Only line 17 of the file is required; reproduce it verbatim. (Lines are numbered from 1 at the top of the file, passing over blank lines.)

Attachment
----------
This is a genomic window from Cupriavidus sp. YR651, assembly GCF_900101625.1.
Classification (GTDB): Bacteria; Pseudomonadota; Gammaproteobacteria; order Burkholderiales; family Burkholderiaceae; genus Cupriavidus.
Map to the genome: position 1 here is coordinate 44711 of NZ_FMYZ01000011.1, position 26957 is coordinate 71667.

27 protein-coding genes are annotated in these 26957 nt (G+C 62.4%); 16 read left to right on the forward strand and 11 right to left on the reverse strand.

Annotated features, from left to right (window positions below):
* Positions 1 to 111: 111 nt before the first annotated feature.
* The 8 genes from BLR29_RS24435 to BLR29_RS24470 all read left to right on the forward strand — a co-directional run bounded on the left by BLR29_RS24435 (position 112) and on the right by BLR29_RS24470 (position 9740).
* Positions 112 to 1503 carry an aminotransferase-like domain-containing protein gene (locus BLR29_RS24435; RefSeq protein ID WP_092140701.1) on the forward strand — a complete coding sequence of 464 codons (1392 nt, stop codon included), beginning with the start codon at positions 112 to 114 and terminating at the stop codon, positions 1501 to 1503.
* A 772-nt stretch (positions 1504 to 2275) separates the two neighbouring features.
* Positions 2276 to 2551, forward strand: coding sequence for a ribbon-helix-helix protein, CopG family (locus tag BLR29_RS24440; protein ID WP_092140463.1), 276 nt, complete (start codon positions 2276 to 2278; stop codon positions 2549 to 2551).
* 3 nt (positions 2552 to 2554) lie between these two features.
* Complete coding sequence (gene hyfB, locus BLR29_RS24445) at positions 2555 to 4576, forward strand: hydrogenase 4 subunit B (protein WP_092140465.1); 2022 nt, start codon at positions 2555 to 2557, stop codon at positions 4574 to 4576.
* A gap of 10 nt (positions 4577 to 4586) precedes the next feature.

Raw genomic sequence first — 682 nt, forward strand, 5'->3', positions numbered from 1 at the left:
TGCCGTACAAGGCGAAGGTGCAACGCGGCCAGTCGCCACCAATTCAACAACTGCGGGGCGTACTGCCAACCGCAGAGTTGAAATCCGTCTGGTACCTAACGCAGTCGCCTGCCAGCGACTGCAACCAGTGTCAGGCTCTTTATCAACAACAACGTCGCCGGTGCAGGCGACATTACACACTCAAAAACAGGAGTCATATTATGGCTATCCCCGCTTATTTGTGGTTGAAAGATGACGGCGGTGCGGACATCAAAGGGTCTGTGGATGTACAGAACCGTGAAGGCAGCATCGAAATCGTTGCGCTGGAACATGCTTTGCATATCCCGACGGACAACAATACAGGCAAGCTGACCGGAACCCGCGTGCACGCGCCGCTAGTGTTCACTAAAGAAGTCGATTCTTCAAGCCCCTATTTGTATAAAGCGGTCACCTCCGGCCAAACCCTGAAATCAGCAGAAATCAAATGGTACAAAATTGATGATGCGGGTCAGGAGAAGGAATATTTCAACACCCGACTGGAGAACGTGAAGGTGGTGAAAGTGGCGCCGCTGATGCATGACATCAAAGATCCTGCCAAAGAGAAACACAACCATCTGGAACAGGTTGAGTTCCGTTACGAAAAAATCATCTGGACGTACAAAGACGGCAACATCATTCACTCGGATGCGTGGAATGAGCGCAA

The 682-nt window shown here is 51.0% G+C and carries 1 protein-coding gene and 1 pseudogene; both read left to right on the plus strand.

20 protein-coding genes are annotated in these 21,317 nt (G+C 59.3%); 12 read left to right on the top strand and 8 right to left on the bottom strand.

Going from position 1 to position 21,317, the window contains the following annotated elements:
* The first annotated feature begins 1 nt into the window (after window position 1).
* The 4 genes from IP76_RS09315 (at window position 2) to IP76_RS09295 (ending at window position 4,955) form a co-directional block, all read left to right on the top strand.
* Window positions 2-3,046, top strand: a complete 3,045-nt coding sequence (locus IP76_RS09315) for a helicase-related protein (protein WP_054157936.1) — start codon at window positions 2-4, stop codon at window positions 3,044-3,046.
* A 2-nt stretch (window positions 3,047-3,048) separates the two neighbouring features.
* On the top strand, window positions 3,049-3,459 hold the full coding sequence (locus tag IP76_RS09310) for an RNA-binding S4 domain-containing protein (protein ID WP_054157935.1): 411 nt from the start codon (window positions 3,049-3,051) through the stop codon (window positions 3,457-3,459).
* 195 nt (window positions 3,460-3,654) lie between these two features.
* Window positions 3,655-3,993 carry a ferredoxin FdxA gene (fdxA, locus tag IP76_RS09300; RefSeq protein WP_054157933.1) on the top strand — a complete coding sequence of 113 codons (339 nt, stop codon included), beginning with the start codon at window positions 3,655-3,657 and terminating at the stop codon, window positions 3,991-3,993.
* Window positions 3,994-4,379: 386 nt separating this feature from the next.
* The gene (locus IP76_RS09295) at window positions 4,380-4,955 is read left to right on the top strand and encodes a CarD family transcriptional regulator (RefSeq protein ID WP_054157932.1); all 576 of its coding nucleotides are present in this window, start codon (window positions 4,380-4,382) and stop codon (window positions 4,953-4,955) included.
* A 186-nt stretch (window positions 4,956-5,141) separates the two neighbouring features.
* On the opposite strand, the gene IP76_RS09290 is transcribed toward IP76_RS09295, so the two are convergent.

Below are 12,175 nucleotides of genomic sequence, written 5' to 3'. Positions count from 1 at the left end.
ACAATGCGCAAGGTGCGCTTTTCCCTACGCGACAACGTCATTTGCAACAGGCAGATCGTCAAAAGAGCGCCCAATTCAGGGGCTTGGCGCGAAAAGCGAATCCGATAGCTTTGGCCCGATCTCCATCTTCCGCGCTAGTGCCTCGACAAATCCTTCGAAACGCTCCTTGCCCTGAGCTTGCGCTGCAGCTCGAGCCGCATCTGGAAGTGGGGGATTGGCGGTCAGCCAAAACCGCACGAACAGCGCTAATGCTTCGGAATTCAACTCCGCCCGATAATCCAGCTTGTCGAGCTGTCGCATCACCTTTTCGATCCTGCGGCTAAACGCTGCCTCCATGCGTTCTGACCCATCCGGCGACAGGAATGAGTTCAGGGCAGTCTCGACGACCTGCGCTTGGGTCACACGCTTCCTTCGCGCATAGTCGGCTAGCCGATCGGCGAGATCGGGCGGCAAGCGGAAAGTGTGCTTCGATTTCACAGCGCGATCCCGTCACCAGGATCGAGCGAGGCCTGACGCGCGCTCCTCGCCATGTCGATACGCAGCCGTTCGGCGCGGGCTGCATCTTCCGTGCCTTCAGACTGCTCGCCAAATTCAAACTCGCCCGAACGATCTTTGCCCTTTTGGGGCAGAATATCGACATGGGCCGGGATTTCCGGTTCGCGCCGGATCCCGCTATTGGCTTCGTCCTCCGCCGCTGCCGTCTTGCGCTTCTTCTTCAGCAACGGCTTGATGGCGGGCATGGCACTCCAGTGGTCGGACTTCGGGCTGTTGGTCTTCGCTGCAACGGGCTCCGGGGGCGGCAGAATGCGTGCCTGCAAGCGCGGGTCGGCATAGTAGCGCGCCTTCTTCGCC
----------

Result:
20 protein-coding genes are annotated in these 21,317 nt (G+C 59.3%); 12 read left to right on the top strand and 8 right to left on the bottom strand.